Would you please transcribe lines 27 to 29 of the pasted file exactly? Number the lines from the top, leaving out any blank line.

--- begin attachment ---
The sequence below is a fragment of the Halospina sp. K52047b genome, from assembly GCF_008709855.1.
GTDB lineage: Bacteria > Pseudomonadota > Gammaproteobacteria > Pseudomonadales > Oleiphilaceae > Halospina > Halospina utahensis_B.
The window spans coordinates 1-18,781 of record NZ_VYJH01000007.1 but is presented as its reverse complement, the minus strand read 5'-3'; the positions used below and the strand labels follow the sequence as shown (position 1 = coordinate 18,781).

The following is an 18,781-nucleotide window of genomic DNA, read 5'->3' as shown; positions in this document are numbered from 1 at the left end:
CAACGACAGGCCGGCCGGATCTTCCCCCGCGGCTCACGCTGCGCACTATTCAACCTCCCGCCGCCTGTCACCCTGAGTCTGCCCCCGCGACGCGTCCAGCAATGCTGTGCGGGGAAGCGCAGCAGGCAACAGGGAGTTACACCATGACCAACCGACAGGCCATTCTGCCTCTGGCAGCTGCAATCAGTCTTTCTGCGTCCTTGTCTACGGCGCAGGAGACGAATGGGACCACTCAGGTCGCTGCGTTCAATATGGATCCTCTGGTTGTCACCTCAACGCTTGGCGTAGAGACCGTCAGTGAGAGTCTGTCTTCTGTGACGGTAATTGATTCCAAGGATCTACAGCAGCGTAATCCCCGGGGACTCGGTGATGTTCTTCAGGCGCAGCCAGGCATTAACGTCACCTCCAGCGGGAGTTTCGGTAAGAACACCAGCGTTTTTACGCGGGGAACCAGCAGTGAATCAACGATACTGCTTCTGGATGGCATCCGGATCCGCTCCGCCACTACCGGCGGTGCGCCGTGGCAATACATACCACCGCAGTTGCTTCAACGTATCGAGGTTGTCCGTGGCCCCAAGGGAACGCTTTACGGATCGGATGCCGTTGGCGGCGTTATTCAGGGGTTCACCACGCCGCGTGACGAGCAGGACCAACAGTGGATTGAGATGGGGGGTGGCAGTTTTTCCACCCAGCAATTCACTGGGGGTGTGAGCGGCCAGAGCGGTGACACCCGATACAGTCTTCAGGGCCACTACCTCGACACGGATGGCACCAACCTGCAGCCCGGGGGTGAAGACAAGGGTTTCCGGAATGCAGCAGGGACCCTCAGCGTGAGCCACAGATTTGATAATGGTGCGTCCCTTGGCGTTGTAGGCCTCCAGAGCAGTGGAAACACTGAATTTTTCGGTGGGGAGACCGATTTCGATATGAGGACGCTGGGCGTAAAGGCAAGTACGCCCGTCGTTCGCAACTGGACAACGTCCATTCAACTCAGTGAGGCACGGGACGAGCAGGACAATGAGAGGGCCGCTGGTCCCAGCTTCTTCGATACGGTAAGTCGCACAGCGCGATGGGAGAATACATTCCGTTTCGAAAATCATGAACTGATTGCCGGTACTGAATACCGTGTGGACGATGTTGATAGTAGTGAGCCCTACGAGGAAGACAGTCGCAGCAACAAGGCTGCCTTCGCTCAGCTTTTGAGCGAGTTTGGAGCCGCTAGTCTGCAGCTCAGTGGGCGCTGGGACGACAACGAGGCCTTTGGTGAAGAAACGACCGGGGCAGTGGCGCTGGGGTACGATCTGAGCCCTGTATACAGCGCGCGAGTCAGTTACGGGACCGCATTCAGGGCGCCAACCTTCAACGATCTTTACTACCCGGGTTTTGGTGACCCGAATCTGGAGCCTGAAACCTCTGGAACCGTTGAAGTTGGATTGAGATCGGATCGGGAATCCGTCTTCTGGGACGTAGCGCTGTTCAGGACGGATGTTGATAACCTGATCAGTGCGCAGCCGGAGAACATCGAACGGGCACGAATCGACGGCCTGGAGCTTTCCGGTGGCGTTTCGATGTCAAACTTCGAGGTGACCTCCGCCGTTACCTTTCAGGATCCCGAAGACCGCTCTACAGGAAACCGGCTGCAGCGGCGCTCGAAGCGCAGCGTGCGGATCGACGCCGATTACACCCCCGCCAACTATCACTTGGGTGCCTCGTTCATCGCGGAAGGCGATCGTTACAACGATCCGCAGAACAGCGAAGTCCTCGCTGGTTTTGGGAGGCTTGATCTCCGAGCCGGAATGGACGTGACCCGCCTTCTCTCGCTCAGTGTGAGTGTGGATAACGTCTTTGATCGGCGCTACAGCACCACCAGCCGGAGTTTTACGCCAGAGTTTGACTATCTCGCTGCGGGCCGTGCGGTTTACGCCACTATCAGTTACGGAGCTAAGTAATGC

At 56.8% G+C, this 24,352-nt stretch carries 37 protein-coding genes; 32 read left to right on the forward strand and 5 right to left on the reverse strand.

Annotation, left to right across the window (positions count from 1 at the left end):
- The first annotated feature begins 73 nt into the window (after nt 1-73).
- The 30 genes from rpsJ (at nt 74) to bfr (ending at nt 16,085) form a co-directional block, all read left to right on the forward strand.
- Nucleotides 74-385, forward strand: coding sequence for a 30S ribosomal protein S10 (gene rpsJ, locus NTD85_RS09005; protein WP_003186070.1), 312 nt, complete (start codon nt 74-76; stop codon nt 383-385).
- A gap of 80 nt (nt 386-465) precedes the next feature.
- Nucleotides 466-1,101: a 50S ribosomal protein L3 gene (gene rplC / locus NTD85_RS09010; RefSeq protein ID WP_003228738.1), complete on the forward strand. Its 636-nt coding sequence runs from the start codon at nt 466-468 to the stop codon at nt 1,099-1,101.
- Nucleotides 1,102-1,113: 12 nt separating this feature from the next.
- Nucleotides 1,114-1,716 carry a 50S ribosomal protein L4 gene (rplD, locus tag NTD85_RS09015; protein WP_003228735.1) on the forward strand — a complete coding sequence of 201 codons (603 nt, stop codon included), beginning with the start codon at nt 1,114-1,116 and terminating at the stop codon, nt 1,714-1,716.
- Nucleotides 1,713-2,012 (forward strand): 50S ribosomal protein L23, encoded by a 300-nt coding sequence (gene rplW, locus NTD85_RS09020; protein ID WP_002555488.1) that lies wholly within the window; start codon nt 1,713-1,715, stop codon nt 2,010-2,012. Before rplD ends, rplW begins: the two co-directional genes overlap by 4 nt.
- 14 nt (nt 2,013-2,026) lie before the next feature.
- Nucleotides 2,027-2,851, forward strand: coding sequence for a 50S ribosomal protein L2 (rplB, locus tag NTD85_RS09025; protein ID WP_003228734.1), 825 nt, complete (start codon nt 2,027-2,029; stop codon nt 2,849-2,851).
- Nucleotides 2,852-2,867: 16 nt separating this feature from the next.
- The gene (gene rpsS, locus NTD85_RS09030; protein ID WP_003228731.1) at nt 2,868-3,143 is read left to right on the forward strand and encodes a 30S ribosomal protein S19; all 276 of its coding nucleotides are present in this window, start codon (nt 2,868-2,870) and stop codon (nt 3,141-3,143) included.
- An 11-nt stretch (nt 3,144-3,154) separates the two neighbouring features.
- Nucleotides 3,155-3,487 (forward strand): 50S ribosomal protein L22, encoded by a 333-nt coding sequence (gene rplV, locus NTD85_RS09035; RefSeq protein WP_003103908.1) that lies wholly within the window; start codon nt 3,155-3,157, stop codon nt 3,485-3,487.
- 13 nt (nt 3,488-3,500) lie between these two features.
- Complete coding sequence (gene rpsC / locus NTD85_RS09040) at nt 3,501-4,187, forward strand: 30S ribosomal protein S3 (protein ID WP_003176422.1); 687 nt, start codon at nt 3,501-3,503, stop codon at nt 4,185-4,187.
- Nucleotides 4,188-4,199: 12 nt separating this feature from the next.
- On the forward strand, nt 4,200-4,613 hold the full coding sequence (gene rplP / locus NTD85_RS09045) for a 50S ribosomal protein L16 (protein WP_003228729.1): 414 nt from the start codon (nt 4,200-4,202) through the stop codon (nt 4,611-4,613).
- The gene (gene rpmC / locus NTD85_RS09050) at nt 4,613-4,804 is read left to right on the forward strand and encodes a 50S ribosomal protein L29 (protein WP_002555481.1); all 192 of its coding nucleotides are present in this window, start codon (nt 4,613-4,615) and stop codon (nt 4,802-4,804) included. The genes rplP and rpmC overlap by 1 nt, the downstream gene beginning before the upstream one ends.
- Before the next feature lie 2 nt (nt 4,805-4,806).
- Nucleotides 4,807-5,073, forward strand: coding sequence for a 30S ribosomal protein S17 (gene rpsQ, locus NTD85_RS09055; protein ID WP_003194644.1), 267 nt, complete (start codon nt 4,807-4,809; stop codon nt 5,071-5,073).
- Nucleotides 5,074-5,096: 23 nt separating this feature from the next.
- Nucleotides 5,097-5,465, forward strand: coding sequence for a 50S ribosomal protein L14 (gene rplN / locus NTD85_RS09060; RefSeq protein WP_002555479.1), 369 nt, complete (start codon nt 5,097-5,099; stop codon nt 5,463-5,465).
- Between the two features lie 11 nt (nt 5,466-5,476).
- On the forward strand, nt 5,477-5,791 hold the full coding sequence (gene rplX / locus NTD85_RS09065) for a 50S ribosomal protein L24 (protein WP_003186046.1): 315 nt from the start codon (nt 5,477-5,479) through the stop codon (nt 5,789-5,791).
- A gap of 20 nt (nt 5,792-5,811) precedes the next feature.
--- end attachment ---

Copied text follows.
- Before the next feature lie 2 nt (nt 4,805-4,806).
- Nucleotides 4,807-5,073, forward strand: coding sequence for a 30S ribosomal protein S17 (gene rpsQ, locus NTD85_RS09055; protein ID WP_003194644.1), 267 nt, complete (start codon nt 4,807-4,809; stop codon nt 5,071-5,073).
- Nucleotides 5,074-5,096: 23 nt separating this feature from the next.